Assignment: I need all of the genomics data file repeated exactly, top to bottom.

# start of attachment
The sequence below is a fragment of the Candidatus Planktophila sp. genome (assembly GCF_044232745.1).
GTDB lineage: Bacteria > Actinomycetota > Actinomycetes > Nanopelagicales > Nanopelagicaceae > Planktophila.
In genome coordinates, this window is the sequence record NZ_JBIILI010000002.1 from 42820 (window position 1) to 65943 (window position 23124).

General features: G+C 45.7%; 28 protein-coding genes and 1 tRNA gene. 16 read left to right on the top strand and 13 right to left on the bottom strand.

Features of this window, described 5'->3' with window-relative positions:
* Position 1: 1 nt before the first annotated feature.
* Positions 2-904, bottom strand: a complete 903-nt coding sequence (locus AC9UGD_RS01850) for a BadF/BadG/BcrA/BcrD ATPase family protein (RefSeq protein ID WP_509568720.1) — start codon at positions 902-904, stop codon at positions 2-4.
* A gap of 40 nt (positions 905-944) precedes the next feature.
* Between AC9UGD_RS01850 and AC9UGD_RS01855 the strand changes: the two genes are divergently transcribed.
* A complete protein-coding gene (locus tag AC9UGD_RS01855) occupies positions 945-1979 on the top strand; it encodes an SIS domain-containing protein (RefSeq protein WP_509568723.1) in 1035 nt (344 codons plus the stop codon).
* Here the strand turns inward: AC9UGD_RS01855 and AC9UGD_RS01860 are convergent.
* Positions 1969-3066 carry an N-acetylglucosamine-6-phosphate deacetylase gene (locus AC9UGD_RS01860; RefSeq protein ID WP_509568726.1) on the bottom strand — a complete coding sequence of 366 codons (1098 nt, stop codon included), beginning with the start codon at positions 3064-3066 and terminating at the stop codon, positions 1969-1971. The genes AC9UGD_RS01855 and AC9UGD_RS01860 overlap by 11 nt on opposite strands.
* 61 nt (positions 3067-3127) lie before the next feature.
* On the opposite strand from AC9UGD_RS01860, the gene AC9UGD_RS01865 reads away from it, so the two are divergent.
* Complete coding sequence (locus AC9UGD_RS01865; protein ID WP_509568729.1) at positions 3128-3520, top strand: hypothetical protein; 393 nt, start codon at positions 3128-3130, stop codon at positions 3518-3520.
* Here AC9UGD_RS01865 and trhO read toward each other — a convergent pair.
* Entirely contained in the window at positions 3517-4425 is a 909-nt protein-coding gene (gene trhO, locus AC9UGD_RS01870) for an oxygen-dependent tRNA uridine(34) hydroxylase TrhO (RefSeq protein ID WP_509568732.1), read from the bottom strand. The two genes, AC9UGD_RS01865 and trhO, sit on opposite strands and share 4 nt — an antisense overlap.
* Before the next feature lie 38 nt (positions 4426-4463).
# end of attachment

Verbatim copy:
The sequence below is a fragment of the Candidatus Planktophila sp. genome (assembly GCF_044232745.1).
GTDB lineage: Bacteria > Actinomycetota > Actinomycetes > Nanopelagicales > Nanopelagicaceae > Planktophila.
In genome coordinates, this window is the sequence record NZ_JBIILI010000002.1 from 42820 (window position 1) to 65943 (window position 23124).

General features: G+C 45.7%; 28 protein-coding genes and 1 tRNA gene. 16 read left to right on the top strand and 13 right to left on the bottom strand.

Features of this window, described 5'->3' with window-relative positions:
* Position 1: 1 nt before the first annotated feature.
* Positions 2-904, bottom strand: a complete 903-nt coding sequence (locus AC9UGD_RS01850) for a BadF/BadG/BcrA/BcrD ATPase family protein (RefSeq protein ID WP_509568720.1) — start codon at positions 902-904, stop codon at positions 2-4.
* A gap of 40 nt (positions 905-944) precedes the next feature.
* Between AC9UGD_RS01850 and AC9UGD_RS01855 the strand changes: the two genes are divergently transcribed.
* A complete protein-coding gene (locus tag AC9UGD_RS01855) occupies positions 945-1979 on the top strand; it encodes an SIS domain-containing protein (RefSeq protein WP_509568723.1) in 1035 nt (344 codons plus the stop codon).
* Here the strand turns inward: AC9UGD_RS01855 and AC9UGD_RS01860 are convergent.
* Positions 1969-3066 carry an N-acetylglucosamine-6-phosphate deacetylase gene (locus AC9UGD_RS01860; RefSeq protein ID WP_509568726.1) on the bottom strand — a complete coding sequence of 366 codons (1098 nt, stop codon included), beginning with the start codon at positions 3064-3066 and terminating at the stop codon, positions 1969-1971. The genes AC9UGD_RS01855 and AC9UGD_RS01860 overlap by 11 nt on opposite strands.
* 61 nt (positions 3067-3127) lie before the next feature.
* On the opposite strand from AC9UGD_RS01860, the gene AC9UGD_RS01865 reads away from it, so the two are divergent.
* Complete coding sequence (locus AC9UGD_RS01865; protein ID WP_509568729.1) at positions 3128-3520, top strand: hypothetical protein; 393 nt, start codon at positions 3128-3130, stop codon at positions 3518-3520.
* Here AC9UGD_RS01865 and trhO read toward each other — a convergent pair.
* Entirely contained in the window at positions 3517-4425 is a 909-nt protein-coding gene (gene trhO, locus AC9UGD_RS01870) for an oxygen-dependent tRNA uridine(34) hydroxylase TrhO (RefSeq protein ID WP_509568732.1), read from the bottom strand. The two genes, AC9UGD_RS01865 and trhO, sit on opposite strands and share 4 nt — an antisense overlap.
* Before the next feature lie 38 nt (positions 4426-4463).